Here are three examples of how government can tax claims, false or true: The old book income AMT, the stated THC tax for cannabis, and the Swaggering Stud tax in Gulliver’s Travels.
Let’s start back in 1727, with the “Swaggering Stud” tax. In Gulliver’s Travels, Gulliver listened to a “professor” who proposed this plan: The “highest Tax was upon Men who are the greatest Favourites of the other Sex, and the Assessments, according to the Number and Nature of the Favours they have received; for which, they are allowed to be their own Vouchers.” Decode the olde English, and you’ve got a tax on either promiscuity or boastful lies about sex.
You don’t care about the truth of how the Number and Nature of Favours received. The tax base is the claimed Favours. So the boastful liar gets taxed just like the truthful Casanova. Understating Favours received equals modesty, which Swift might approve of. So unreported Favours aren’t taxed.
OK, Swift was not serious. (He was a satirist.) But the approach of taxing claims, rather than something you can count and audit, is worth a look.
There’s precedent. There was once a federal alternative corporate minimum tax on “book” income — the income corporations reported to shareholders. The idea was that corporations couldn’t have it both ways – telling shareholders they were profitable, and telling the federal government they weren’t. So they were taxed on what they told shareholders – despite federal tax breaks and loopholes.
An application of that concept – you pay tax by what you tell somebody other than the government – appears deep in RAND’s Insights for Vermont, http://www.rand.org/pubs/research_reports/RR864.html. The problem, as that report discusses, is that actual THC content is very hard to measure. (THC is the prime intoxicant in cannabis.) The idea of a stated THC tax is that if a seller brags about how much THC is in a product, he’ll pay tax on the bragged-about amount — true or false.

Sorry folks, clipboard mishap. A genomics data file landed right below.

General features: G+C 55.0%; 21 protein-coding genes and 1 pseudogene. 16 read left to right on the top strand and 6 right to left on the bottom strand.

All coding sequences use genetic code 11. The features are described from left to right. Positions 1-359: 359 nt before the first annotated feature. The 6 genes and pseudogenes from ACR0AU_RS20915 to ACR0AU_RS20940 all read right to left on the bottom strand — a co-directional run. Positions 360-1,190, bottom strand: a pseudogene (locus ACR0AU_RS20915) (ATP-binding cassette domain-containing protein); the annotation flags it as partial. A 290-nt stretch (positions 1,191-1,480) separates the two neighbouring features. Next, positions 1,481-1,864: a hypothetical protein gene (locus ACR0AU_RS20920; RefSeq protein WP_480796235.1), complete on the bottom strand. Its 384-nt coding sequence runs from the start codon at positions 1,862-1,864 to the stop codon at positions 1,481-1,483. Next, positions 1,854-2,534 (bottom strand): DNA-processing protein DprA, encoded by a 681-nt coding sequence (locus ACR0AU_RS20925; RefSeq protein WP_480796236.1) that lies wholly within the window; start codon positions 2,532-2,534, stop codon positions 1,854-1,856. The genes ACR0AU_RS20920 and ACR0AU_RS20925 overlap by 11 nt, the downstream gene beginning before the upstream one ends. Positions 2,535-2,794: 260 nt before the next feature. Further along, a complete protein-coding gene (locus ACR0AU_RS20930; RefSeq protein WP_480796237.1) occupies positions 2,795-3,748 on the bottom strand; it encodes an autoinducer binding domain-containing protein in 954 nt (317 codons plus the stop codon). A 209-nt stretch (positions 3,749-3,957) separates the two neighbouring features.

Here is a long excerpt:
Claimed-Tetrahydrocannabinol Alternative Minimum Tax Base
For a short time, the federal government imposed an alternative minimum tax on corporations’ “book” income, the income they claimed in reports to shareholders, without regard to normal tax concepts (Lyon, undated), though taxing claims is unusual. But if the state cannot verify actual THC content for any product, the state might use the seller’s reported or claimed THC content as a secondary or backup alternative minimum tax of sorts (Oglesby, 2014a; Ball, 2014). If the producer’s report of THC content is exactly right, a stated-THC tax is a potency tax. If the producer overstates THC, a stated-THC tax penalizes deception of consumers.
But sellers might intentionally understate THC. Sellers could dodge this tax entirely by falsely understating the THC content, although, if the tax were modest, they might not do that because high THC content is appealing to consumers. Sellers might also react to the tax by making non-THC claims to lure consumers—by a whisper campaign to discredit a low stated-THC number, for instance, or by claims that other, non-THC cannabinoids provide desirable intoxication.
Claims might extend beyond cannabinoids: “In popular wisdom, different strains of cannabis are thought to produce distinct experiences, even where cannabinoid content is identical” (Habib, Finighan, and Davenport, 2013). So stated THC seems too easy to game to serve as the sole or as a primary tax base for marijuana—or to be more than a supporting element in a package of marijuana revenue provisions. So, to mitigate gaming, reported THC could be only an alternative minimum tax base. That is, the stated-THC base could apply only when the primary tax base—say, weight or price—yielded a low number, one that is inconsistent with high stated potency. The tax owed would be the greater of (1) the tax computed using the primary base and (2) the tax computed using the alternative base—claimed THC.